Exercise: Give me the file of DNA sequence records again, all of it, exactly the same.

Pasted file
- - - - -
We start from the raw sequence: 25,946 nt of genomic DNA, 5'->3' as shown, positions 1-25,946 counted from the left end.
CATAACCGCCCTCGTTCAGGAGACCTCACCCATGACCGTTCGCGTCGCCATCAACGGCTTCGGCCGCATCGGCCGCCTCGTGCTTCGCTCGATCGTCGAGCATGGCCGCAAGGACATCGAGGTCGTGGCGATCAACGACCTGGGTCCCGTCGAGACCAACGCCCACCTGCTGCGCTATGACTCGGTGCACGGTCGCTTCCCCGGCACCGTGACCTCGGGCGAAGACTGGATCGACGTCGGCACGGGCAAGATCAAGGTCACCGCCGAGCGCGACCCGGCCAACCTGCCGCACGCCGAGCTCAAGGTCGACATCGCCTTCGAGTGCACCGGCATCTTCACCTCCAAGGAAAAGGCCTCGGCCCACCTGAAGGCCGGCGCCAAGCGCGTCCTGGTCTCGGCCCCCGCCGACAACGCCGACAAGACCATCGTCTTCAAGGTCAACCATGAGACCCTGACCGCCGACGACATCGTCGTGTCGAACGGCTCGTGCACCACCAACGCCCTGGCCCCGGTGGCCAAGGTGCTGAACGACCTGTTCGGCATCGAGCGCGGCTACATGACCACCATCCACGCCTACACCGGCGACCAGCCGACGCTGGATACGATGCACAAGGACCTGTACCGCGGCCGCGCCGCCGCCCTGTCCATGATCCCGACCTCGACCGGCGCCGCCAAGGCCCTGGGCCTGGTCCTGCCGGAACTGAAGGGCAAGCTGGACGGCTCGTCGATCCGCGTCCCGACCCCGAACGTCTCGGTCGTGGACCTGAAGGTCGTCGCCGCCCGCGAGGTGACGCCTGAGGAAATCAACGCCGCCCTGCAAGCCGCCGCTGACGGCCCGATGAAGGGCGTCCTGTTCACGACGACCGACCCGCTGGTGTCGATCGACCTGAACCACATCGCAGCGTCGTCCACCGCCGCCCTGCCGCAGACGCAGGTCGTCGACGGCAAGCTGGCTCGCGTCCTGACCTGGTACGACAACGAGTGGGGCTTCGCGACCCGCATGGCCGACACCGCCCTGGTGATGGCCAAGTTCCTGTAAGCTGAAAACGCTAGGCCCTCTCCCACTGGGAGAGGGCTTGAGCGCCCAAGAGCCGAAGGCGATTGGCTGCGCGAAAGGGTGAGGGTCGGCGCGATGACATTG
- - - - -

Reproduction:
We start from the raw sequence: 25,946 nt of genomic DNA, 5'->3' as shown, positions 1-25,946 counted from the left end.
CATAACCGCCCTCGTTCAGGAGACCTCACCCATGACCGTTCGCGTCGCCATCAACGGCTTCGGCCGCATCGGCCGCCTCGTGCTTCGCTCGATCGTCGAGCATGGCCGCAAGGACATCGAGGTCGTGGCGATCAACGACCTGGGTCCCGTCGAGACCAACGCCCACCTGCTGCGCTATGACTCGGTGCACGGTCGCTTCCCCGGCACCGTGACCTCGGGCGAAGACTGGATCGACGTCGGCACGGGCAAGATCAAGGTCACCGCCGAGCGCGACCCGGCCAACCTGCCGCACGCCGAGCTCAAGGTCGACATCGCCTTCGAGTGCACCGGCATCTTCACCTCCAAGGAAAAGGCCTCGGCCCACCTGAAGGCCGGCGCCAAGCGCGTCCTGGTCTCGGCCCCCGCCGACAACGCCGACAAGACCATCGTCTTCAAGGTCAACCATGAGACCCTGACCGCCGACGACATCGTCGTGTCGAACGGCTCGTGCACCACCAACGCCCTGGCCCCGGTGGCCAAGGTGCTGAACGACCTGTTCGGCATCGAGCGCGGCTACATGACCACCATCCACGCCTACACCGGCGACCAGCCGACGCTGGATACGATGCACAAGGACCTGTACCGCGGCCGCGCCGCCGCCCTGTCCATGATCCCGACCTCGACCGGCGCCGCCAAGGCCCTGGGCCTGGTCCTGCCGGAACTGAAGGGCAAGCTGGACGGCTCGTCGATCCGCGTCCCGACCCCGAACGTCTCGGTCGTGGACCTGAAGGTCGTCGCCGCCCGCGAGGTGACGCCTGAGGAAATCAACGCCGCCCTGCAAGCCGCCGCTGACGGCCCGATGAAGGGCGTCCTGTTCACGACGACCGACCCGCTGGTGTCGATCGACCTGAACCACATCGCAGCGTCGTCCACCGCCGCCCTGCCGCAGACGCAGGTCGTCGACGGCAAGCTGGCTCGCGTCCTGACCTGGTACGACAACGAGTGGGGCTTCGCGACCCGCATGGCCGACACCGCCCTGGTGATGGCCAAGTTCCTGTAAGCTGAAAACGCTAGGCCCTCTCCCACTGGGAGAGGGCTTGAGCGCCCAAGAGCCGAAGGCGATTGGCTGCGCGAAAGGGTGAGGGTCGGCGCGATGACATTG